We’ve all had to deal with a lot of our rites of spring being moved to another location on the calendar or lost to the pandemic altogether. Opening Day, Memorial Day blockbuster movies, Derby parties, all of these and more were lost or moved to an unfamiliar spot in life’s routine. Oh, and Pep Guardiola getting lost in his own head and watching his team “Yoikes And Away!” out of the Champions League. Normally a spring tradition, this time around the sun it was a late-summer treat for those not clad in blue.
It should be said at the top that as with all of City’s exits in this competition of recent vintage, they were a touch unlucky to be on the losing end. They had 18 shots to Lyon’s seven. The expected goals count was 2.68 to 0.87 in their favor. They completed over three times as many passes in the attacking third of the field than their French opponents. But that’s hardly the main narrative, rather than merely some additional detail at the margins.
As Pep did two years ago against Liverpool, and last year against Tottenham, he gave far too much concern to the opposition and how to play them. This is Manchester City, who despite their second-place finish in the Premier League, were metrically the most dominant team in all of Europe in the non-Bayern Munich division. A team that scored 102 goals in the league this year. One that had just casually seen off Real Madrid without breaking too much of a sweat (Madrid essentially hurling the ball into their own net twice certainly helped). What planning did it really take?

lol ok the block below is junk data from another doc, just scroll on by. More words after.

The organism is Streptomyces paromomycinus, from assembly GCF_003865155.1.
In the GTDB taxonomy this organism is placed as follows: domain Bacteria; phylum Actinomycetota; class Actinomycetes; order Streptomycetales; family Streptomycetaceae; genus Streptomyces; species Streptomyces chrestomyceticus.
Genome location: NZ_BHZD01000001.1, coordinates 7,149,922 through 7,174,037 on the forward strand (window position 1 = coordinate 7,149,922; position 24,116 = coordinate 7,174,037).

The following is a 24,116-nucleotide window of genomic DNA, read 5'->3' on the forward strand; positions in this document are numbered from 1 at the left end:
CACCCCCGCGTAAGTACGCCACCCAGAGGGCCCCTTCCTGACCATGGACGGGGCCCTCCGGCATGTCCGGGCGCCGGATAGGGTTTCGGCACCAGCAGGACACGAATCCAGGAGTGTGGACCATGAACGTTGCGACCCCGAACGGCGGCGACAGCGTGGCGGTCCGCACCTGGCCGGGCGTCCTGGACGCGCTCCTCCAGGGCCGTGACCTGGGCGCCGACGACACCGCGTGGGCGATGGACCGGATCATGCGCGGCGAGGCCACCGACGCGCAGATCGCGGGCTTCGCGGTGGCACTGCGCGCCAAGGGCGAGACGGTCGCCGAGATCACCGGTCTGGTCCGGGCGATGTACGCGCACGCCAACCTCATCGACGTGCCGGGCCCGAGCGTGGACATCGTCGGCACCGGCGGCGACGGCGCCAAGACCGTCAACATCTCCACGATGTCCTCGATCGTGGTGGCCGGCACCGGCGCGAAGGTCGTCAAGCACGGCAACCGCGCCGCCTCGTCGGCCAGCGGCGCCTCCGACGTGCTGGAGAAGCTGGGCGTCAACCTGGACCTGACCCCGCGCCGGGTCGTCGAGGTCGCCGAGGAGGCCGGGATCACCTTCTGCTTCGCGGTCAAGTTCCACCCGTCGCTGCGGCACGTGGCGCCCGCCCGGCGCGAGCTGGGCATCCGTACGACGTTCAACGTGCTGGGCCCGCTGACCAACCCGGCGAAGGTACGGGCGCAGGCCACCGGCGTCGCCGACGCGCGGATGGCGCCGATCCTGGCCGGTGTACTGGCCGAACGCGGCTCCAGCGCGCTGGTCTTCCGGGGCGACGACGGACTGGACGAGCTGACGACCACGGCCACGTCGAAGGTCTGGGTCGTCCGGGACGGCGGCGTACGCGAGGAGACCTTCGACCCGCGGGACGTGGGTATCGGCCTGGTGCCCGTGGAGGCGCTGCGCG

Instead, Guardiola sent City out in a 3-4-2-1 formation that they’d used sparingly if at all during the season, instead of the 4-3-3 that had turned almost every opponent into a fine paste. City have struggled all season to find a suitable partner in defense for Aymeric Laporte, so perhaps Guardiola thought he could nullify Lyon’s counterattacking threat by solving the problem through numbers and using both Fernandinho and Eric Garcia in a back three.
The results were pretty sad, as City looked disjointed and stuttering, only mustering four shots total in the first half, compared to the 14 they would engineer in the second half after switching back to their normal formation. Riyah Mahrez, both David and Bernado Silva, and Phil Foden all started on the bench, and Foden and Bernardo Silva didn’t even come on at all. Guardiola only used two of his five available subs.